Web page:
by Pam Arifian
On October 26, 2018, the CTUCC held the “Reviving Justice” event, which included a dynamic multicultural, multiracial worship and workshops on four justice issues, including environmental racism. During worship, Rev. Dr. Damaris Whittaker preached about the need for people of faith to show up in these times of rampant injustices. She said that “comfort is not our goal. We need disruption, because after disruption comes revolution, and then comes innovation.”
In early October, the Intergovernmental Panel on Climate Change released its latest report on climate change. The alarming report says that, if current greenhouse gas emissions trends continue, the earth’s temperature will likely rise to 1.5º Celsius above the pre-industrial level by 2040. The report detailed the catastrophic impacts resulting from this temperature rise, including worsening food shortages and wildfires, a mass die-off of coral reefs, swelling numbers of climate refugees, and more, unless there are rapid and unprecedented changes in our fossil-fueled economy, immediately.
On Oct 29th, 2018, the #TrialoftheCentury, Juliana v. The United States, was scheduled to begin. This landmark case was brought by 21 youth plaintiffs against the federal government three years ago and has survived several attempts by the government to halt the case. The youth claim that the government violated their constitutional rights to life, liberty and property by enacting policies that encourage climate change, even after studies showed that the burning of fossil fuels contributed to global warming. The government again asked the Supreme Court to halt the case, and this time a temporary stay was granted. There were rallies held across the country on Monday, when the trial was supposed to begin, demanding that the youth be heard.
This case has been named the Trial of the Century because it just might create the conditions for the unprecedented changes we need to make to drastically reduce greenhouse gas emissions to avoid the worst-case scenario of climate crisis. This is a disruption to the normal operating procedure that our world so desperately needs.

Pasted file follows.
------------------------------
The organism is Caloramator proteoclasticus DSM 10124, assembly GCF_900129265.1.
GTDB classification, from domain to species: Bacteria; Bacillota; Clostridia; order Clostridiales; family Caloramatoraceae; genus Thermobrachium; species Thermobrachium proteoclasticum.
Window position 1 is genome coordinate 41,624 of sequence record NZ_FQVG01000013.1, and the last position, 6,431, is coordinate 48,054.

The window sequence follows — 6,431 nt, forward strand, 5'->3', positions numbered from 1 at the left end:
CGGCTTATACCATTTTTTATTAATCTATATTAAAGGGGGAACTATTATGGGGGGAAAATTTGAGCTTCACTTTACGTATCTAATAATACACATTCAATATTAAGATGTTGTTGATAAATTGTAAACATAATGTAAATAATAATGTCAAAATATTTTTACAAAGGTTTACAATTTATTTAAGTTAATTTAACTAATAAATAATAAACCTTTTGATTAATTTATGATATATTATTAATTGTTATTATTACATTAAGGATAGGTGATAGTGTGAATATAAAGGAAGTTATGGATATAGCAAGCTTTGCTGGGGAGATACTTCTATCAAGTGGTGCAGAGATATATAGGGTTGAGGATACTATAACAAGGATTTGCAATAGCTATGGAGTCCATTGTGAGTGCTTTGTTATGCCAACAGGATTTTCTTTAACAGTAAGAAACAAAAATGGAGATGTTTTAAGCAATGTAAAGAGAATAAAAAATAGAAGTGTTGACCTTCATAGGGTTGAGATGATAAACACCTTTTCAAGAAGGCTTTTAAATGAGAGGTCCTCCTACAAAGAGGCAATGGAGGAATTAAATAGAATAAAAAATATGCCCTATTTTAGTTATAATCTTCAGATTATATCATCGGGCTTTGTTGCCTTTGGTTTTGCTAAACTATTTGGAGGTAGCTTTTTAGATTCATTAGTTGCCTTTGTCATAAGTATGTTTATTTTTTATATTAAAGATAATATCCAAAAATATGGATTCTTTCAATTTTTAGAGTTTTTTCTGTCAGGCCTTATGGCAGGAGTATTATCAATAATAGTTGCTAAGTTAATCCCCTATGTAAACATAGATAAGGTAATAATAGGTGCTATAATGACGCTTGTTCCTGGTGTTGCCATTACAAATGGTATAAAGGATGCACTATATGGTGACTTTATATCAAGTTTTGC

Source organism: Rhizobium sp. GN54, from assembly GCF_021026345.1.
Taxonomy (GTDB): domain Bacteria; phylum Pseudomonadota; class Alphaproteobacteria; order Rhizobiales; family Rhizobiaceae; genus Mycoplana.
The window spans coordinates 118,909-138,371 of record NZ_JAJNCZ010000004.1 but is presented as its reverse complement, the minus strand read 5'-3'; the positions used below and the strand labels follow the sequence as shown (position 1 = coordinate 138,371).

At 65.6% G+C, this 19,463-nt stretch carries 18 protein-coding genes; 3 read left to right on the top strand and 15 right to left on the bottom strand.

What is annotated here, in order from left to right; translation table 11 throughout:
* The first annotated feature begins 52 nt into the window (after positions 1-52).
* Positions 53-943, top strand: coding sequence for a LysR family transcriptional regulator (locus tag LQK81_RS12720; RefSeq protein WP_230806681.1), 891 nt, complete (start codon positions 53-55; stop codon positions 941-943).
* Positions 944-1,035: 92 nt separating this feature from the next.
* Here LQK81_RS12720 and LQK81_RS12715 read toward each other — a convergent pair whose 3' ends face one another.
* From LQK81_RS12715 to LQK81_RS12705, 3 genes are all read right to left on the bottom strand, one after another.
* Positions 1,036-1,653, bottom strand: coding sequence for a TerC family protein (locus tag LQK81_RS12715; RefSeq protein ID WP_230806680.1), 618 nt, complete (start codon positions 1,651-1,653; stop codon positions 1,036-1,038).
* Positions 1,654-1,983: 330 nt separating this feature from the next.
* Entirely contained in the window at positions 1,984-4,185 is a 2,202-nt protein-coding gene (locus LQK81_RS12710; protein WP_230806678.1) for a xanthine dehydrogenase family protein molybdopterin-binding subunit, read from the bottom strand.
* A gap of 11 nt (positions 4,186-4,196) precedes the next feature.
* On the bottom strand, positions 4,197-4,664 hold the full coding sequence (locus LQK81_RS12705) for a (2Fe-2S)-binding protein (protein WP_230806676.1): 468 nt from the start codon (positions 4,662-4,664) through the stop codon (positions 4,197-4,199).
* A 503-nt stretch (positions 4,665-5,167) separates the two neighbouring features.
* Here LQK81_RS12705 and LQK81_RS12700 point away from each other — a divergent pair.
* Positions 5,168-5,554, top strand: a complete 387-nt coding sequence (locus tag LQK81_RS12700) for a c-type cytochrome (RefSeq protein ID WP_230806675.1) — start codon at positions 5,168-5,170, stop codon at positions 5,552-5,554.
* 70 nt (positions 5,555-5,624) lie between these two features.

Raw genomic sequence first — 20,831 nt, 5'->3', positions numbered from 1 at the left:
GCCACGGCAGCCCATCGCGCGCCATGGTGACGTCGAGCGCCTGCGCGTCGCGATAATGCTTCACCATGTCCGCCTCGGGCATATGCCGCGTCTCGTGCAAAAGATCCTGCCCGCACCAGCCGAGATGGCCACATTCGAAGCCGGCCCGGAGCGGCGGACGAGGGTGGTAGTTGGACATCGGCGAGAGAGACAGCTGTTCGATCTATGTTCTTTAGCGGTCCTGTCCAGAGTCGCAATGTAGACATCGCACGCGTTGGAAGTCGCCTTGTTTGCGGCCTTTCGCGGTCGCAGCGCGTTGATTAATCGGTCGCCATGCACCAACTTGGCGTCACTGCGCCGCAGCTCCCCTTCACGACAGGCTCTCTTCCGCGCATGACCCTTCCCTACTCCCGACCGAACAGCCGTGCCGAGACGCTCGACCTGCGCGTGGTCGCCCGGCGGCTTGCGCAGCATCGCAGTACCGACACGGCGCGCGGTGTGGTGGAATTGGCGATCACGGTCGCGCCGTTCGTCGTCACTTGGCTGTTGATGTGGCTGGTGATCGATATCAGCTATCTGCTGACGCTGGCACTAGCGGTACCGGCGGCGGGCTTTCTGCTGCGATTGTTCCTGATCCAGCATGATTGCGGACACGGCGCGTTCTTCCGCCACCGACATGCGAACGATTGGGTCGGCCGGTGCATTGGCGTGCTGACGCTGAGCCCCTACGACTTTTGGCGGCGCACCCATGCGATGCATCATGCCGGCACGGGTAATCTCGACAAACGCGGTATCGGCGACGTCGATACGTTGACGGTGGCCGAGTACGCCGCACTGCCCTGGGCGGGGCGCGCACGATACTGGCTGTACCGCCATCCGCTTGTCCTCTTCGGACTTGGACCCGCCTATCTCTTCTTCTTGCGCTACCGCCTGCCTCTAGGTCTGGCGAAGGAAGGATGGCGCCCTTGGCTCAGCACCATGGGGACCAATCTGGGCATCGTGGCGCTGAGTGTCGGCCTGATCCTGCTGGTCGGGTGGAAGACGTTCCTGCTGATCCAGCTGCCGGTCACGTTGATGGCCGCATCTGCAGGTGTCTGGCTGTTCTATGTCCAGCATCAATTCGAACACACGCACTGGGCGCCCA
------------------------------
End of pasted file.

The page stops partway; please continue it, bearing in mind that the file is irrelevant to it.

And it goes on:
It might seem daunting to imagine how our world might function with the necessary changes in fossil fuel consumption, but we’ve only powered our economy with fossil fuels since the Industrial Revolution. We know better now that our actions are creating great suffering across God’s Creation, and most devastatingly to those who have contributed least to the problem. It is beyond time to be revolutionary again.
The good news is that the innovative human spirit and the technology exists to support this revolution, now. What a time to be alive! Just as many couldn’t fathom the end of slavery in our country, we cannot fathom the innovations to come that will support the creation of a just, resilient and sustainable future. We need to commit to the disruption, to the revolution, and be open to innovation.
Our individual actions to reduce our carbon footprint are important, but the rate and scope of change needed requires us to act “in the public square” and to show up for the most vulnerable, for our most marginalized populations, including the youth, who are already suffering and will continue to bear an unfair burden of climate impacts. The interconnectedness of justice issues and climate impact means that your action at every level matters.
The UCC sermon campaign, Justice for #EachGeneration, urges clergy across the country, and young people of all faith traditions to preach a sermon for the plaintiffs, will continue for the duration of the case. Follow up with educational opportunities to learn more about what is happening, and how we can help co-create a just and sustainable future. Organize a green team at your church to engage and push the congregation to live their faith by acting on behalf of climate justice. Support and amplify the voices of those on the frontlines of climate impact and fossil fuel extraction, including our indigenous siblings, youth, women, and people of color. Taking action feels good - it feeds our souls and grows communities of hope and resilience, and helps shape our future.
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